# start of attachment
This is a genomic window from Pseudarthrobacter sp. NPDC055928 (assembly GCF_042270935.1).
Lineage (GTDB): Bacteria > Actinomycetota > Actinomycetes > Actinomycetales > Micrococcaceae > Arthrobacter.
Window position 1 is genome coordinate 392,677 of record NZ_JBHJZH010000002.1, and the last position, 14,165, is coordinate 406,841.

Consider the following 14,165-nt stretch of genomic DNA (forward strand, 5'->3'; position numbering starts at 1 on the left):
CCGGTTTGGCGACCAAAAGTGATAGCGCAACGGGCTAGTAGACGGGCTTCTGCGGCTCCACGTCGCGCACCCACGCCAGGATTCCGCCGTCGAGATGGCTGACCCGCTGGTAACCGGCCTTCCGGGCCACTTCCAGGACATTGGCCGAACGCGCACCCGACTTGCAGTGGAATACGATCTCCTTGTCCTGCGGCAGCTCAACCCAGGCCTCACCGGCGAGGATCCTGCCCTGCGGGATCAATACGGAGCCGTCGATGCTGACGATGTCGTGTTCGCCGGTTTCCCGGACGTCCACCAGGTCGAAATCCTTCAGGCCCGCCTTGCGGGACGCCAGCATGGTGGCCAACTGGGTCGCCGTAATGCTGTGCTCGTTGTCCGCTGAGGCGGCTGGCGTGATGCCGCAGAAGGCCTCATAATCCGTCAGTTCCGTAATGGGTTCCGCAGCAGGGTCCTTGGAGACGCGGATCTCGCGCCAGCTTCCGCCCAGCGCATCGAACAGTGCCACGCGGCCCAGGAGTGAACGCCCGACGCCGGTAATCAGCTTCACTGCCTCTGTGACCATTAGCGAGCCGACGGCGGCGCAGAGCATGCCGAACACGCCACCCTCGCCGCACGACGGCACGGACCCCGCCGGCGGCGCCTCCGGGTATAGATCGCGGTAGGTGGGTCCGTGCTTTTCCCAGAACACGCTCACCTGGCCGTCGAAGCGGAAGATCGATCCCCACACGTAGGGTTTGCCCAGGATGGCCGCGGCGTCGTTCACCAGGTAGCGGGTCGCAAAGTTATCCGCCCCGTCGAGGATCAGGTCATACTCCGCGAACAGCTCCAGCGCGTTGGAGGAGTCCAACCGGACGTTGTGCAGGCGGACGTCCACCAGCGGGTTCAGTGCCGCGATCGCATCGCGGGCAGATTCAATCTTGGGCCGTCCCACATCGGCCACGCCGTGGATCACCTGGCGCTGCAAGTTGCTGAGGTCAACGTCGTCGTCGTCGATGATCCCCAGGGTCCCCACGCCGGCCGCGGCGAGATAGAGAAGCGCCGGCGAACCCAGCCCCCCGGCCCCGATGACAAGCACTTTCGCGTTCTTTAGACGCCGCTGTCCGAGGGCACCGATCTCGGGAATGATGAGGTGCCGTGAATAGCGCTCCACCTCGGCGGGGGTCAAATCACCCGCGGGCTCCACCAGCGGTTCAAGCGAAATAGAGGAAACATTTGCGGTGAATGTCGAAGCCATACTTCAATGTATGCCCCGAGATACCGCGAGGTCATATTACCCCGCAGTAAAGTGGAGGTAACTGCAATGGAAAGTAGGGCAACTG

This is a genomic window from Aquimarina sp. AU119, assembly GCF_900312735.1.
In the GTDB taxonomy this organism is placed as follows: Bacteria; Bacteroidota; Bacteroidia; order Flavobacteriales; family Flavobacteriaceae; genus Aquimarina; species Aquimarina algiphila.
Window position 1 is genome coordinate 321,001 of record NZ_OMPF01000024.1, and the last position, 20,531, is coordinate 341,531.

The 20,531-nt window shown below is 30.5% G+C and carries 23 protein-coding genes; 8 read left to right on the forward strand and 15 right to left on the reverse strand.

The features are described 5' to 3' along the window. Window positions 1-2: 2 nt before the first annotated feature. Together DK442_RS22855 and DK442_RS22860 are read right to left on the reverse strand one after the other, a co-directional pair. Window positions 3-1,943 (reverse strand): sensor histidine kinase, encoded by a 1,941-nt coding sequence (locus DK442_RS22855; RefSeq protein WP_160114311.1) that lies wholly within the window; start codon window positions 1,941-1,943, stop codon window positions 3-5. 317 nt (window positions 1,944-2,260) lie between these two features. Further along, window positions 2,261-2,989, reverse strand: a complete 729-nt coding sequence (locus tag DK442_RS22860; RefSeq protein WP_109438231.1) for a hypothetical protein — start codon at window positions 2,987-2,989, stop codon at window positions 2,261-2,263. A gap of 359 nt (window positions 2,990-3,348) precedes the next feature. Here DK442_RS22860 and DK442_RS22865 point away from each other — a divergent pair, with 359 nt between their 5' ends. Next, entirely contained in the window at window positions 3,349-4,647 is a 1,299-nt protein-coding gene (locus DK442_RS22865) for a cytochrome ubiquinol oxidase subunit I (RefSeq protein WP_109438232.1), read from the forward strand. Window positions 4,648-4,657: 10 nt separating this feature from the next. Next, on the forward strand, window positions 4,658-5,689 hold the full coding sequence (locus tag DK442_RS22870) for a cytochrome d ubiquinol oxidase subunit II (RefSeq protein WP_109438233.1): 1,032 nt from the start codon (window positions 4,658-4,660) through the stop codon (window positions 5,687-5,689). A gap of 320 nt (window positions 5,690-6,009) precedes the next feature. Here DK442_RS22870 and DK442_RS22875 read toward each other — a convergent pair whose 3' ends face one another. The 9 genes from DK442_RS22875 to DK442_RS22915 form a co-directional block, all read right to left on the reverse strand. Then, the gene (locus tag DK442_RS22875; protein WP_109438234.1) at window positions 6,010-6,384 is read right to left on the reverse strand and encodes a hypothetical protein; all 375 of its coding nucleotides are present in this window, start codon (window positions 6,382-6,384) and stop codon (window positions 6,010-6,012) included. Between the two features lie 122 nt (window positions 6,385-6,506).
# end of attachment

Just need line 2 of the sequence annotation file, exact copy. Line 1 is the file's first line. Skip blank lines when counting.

Lineage (GTDB): Bacteria > Actinomycetota > Actinomycetes > Actinomycetales > Micrococcaceae > Arthrobacter.